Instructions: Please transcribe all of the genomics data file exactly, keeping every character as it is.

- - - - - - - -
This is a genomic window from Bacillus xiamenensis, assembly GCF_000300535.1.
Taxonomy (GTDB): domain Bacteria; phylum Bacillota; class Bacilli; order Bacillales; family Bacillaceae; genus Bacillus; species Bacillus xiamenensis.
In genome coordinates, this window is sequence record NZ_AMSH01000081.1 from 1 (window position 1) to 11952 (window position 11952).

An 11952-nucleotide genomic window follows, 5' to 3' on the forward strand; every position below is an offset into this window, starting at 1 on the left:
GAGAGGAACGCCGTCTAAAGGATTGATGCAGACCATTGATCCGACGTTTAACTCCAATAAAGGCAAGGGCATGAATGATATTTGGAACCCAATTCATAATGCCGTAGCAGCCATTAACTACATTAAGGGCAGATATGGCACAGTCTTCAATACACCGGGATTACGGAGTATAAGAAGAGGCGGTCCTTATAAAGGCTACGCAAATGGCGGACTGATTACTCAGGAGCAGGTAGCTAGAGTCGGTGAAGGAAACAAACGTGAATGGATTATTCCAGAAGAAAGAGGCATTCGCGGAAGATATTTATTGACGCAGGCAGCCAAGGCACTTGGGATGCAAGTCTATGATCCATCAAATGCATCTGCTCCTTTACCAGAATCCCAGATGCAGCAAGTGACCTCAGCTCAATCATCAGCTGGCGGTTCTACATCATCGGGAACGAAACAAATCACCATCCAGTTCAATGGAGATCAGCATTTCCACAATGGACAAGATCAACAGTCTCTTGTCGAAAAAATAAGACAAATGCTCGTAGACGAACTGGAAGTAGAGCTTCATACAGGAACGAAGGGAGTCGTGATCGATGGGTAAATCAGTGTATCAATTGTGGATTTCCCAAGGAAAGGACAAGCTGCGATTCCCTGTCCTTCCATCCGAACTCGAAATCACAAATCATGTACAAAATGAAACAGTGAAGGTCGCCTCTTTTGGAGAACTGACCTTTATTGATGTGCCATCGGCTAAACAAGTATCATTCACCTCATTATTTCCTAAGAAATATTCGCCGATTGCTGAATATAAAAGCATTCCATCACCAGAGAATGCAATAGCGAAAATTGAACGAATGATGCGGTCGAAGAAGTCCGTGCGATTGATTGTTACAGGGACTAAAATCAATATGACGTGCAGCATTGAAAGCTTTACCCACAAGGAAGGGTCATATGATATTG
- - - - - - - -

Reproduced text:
This is a genomic window from Bacillus xiamenensis, assembly GCF_000300535.1.
Taxonomy (GTDB): domain Bacteria; phylum Bacillota; class Bacilli; order Bacillales; family Bacillaceae; genus Bacillus; species Bacillus xiamenensis.
In genome coordinates, this window is sequence record NZ_AMSH01000081.1 from 1 (window position 1) to 11952 (window position 11952).

An 11952-nucleotide genomic window follows, 5' to 3' on the forward strand; every position below is an offset into this window, starting at 1 on the left:
GAGAGGAACGCCGTCTAAAGGATTGATGCAGACCATTGATCCGACGTTTAACTCCAATAAAGGCAAGGGCATGAATGATATTTGGAACCCAATTCATAATGCCGTAGCAGCCATTAACTACATTAAGGGCAGATATGGCACAGTCTTCAATACACCGGGATTACGGAGTATAAGAAGAGGCGGTCCTTATAAAGGCTACGCAAATGGCGGACTGATTACTCAGGAGCAGGTAGCTAGAGTCGGTGAAGGAAACAAACGTGAATGGATTATTCCAGAAGAAAGAGGCATTCGCGGAAGATATTTATTGACGCAGGCAGCCAAGGCACTTGGGATGCAAGTCTATGATCCATCAAATGCATCTGCTCCTTTACCAGAATCCCAGATGCAGCAAGTGACCTCAGCTCAATCATCAGCTGGCGGTTCTACATCATCGGGAACGAAACAAATCACCATCCAGTTCAATGGAGATCAGCATTTCCACAATGGACAAGATCAACAGTCTCTTGTCGAAAAAATAAGACAAATGCTCGTAGACGAACTGGAAGTAGAGCTTCATACAGGAACGAAGGGAGTCGTGATCGATGGGTAAATCAGTGTATCAATTGTGGATTTCCCAAGGAAAGGACAAGCTGCGATTCCCTGTCCTTCCATCCGAACTCGAAATCACAAATCATGTACAAAATGAAACAGTGAAGGTCGCCTCTTTTGGAGAACTGACCTTTATTGATGTGCCATCGGCTAAACAAGTATCATTCACCTCATTATTTCCTAAGAAATATTCGCCGATTGCTGAATATAAAAGCATTCCATCACCAGAGAATGCAATAGCGAAAATTGAACGAATGATGCGGTCGAAGAAGTCCGTGCGATTGATTGTTACAGGGACTAAAATCAATATGACGTGCAGCATTGAAAGCTTTACCCACAAGGAAGGGTCATATGATATTG